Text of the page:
Turns were elicited by stimulus of the left and right basalar muscles with positive potential pulse trains. In C. texana, the basalar muscles normally contract and extend at 76 Hz when they are stimulated by ~8Hz neural impulses from the beetle nervous system (Josephson et al., 2000a,b). It has been reported that the flight muscles in Cotinis produce maximum power when they are stimulated directly by electrical pulses at 100 Hz (Josephson et al., 2000b). During flight, aturn was triggered by applying 2.0 V, 100Hz positive potential pulse trains to the basalar muscle opposite to the intended turn direction (Figure (Figure8,8, Movie 12 in Supplementary Material). A right turn, for example, was triggered by stimulating the left basalar muscle. In free-flying M. torquata, turns were elicited in the same manner but at 1.3 V (Figure (Figure9,9, Movie 13 in Supplementary Material). The success rates for left and right turns were 74% (N=38) and 75% (N=52), respectively. Half second of stimulation to the left and right basalar muscles of free-flying beetles resulted in a 1.7° and −9.0° median inclination angle, respectively, and 20.0° and 32.4° median yaw angle, respectively (Table6 in Supplementary Material). During flight, beetles tended to adjust their attitude so as to fly parallel to the ground plane (θi in Table 6 in Supplementary Material). This intrinsic characteristic of beetle flight made it possible to elicit turns in a desired direction with just one degree of control.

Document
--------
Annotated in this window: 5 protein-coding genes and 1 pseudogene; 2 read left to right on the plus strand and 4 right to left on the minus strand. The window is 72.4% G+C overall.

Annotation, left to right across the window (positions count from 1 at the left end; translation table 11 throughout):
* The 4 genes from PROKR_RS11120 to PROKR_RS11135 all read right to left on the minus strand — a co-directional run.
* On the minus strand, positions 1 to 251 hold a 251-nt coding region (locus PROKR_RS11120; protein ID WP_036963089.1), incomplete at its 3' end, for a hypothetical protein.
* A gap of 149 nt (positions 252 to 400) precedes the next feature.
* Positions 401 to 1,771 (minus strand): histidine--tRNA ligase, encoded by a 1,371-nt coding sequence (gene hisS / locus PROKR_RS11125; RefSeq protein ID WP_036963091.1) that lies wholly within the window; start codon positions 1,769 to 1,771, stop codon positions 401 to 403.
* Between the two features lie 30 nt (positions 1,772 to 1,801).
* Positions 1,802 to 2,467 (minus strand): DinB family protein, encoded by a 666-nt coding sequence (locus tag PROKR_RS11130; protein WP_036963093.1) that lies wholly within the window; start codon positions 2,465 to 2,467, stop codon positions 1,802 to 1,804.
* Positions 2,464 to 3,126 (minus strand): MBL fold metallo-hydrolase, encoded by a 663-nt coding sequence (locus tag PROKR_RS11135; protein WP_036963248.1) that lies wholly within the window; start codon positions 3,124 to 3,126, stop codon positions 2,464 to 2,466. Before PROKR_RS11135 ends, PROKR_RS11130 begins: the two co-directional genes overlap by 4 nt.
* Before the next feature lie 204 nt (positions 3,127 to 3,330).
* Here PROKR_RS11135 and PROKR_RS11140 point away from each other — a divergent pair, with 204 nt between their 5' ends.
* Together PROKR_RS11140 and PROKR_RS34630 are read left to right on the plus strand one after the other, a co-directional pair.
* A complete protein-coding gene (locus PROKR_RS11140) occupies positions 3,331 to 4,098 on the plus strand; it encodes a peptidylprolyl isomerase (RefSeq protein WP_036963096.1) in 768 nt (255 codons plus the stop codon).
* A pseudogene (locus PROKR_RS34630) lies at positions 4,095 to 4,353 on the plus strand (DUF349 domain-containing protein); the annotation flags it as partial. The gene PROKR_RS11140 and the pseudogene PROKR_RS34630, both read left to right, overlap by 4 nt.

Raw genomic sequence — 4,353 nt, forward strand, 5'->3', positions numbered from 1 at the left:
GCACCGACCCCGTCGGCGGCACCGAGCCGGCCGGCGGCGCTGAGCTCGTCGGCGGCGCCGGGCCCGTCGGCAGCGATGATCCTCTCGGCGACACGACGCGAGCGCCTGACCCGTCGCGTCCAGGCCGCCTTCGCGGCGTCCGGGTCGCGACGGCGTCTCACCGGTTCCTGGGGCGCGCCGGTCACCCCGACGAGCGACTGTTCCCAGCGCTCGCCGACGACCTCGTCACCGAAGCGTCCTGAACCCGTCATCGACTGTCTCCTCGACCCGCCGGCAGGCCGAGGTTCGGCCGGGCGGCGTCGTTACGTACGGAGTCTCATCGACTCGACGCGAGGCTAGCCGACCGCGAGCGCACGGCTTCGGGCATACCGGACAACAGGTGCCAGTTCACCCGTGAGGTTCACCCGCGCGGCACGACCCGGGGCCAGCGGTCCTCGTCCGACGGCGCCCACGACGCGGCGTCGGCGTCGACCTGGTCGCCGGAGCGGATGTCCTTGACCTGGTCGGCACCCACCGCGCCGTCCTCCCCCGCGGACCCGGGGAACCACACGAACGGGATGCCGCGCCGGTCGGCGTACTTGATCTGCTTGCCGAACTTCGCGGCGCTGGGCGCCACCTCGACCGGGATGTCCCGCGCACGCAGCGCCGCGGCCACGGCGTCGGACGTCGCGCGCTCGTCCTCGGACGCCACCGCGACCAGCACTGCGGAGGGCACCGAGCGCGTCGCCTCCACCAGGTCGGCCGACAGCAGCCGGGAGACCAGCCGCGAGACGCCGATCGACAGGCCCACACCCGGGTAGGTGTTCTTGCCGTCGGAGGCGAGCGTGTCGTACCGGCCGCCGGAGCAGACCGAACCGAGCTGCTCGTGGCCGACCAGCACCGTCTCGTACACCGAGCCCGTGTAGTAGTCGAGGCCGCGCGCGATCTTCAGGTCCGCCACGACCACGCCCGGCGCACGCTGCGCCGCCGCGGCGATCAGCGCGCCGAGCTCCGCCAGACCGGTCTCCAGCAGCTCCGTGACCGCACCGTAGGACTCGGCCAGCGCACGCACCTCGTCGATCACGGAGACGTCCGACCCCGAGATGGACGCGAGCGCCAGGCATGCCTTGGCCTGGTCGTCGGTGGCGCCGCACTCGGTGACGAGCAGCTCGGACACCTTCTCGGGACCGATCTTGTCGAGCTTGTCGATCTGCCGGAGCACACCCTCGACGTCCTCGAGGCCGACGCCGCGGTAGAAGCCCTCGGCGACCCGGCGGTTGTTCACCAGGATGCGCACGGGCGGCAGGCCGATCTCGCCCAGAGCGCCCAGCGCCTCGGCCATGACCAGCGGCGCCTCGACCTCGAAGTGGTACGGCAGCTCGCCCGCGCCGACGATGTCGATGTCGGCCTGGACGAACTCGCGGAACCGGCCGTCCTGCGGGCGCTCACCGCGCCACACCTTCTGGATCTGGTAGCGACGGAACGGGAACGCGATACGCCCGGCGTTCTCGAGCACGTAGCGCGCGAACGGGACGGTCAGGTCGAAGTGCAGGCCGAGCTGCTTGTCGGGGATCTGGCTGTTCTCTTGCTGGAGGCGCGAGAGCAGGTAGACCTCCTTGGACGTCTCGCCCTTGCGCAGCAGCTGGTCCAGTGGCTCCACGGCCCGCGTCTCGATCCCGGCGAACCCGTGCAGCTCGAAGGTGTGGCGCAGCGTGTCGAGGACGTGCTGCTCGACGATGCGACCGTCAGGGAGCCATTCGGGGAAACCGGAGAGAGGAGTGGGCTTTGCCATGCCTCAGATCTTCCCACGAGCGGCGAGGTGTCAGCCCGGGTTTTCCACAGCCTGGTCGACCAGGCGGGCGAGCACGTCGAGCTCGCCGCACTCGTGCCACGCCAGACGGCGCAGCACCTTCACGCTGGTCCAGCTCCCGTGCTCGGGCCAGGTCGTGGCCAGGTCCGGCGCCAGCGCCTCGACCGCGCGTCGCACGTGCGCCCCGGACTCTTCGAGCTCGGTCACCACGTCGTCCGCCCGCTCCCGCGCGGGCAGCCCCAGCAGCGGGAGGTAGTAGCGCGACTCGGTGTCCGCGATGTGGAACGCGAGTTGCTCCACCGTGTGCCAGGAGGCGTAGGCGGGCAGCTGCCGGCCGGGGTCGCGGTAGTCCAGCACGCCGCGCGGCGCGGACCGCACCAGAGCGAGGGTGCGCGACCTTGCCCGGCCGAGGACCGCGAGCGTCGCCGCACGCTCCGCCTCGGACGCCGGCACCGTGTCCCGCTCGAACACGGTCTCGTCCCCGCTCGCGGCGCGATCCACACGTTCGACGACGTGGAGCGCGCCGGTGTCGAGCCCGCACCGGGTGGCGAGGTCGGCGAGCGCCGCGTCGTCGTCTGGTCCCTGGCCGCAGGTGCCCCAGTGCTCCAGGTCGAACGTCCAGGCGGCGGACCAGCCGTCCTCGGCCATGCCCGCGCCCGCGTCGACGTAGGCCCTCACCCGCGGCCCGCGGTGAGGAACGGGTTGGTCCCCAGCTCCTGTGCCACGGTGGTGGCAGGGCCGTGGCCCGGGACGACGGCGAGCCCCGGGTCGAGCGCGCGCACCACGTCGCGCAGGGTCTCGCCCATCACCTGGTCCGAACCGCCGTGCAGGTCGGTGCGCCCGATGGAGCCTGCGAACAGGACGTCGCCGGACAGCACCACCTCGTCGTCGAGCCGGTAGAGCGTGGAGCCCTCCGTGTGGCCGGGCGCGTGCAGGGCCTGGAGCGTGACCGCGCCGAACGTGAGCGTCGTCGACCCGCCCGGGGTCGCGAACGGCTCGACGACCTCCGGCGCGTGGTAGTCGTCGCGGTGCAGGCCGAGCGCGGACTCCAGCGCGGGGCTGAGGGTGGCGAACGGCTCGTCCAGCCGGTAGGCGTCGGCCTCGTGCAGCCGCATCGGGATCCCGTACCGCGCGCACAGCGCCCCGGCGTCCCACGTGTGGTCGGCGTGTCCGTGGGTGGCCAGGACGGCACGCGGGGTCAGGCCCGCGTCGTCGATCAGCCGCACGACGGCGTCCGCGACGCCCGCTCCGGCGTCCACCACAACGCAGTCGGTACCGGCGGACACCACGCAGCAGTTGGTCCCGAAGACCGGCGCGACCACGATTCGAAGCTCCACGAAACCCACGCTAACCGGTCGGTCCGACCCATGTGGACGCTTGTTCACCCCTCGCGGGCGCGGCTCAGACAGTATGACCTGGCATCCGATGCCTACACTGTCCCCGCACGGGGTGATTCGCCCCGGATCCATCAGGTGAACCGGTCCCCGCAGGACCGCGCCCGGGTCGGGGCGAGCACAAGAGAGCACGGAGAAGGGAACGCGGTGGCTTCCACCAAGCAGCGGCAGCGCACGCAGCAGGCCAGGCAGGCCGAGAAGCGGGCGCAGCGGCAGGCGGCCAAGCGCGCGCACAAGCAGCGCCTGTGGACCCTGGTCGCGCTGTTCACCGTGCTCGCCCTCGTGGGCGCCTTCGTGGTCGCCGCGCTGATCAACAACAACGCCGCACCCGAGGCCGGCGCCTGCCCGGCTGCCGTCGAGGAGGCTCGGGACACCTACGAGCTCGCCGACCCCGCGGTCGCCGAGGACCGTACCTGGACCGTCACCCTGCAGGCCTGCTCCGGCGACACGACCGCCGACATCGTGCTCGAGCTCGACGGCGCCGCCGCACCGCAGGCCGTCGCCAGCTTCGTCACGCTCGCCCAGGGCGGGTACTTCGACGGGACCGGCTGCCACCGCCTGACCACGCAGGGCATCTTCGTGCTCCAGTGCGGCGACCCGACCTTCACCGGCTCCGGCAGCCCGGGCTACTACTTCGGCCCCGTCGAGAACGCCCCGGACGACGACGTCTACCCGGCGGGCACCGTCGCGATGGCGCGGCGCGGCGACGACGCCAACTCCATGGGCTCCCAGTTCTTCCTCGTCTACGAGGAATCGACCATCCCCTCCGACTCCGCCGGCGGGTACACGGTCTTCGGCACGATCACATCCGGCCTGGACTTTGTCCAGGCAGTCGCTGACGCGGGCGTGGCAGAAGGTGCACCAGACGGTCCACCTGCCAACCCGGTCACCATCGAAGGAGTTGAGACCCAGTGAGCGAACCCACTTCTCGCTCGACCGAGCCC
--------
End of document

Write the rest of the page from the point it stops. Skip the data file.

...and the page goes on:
Our results demonstrated that it was possible to reliably control flight initiation and cessation, modulate flight throttle and direction with a relatively simple interface. However, it is difficult to determine which neural pathway the stimulus signal descended along and which neural action the signal caused at the terminal of the pathway. Elucidation of these mechanisms awaits neuronal recording of beetles during stimulation. However, given the data on stimulated sites, stimulus signal waveforms and beetle behaviors right before flight initiation and cessation, some initial hypotheses can be formulated. One possibility is that our stimulus directly depolarizes large diameter “giant fiber” motor neurons connecting the insect brain to the flight muscles. Alternatively, we might be depolarizing sensory afferents to the brain that lead to alteration of the pattern generator output (Burrows, 1996; Budick et al., 2007). The initiation stimulus might generalize sensory neurons that triggered an avoidance response in the beetle, leading to escape behavior. Alternatively, for the case of M. torquata, the multi-pulse trains at 100Hz might cause resonation of the central pattern generator. The similarly threshold cessation behavior (single pulse stopping flight with quite short response time) could be a generalized depolarization leading to either a decoupling of coordinated flight behavior, or as a response to a strong and relatively long sensory stimulus.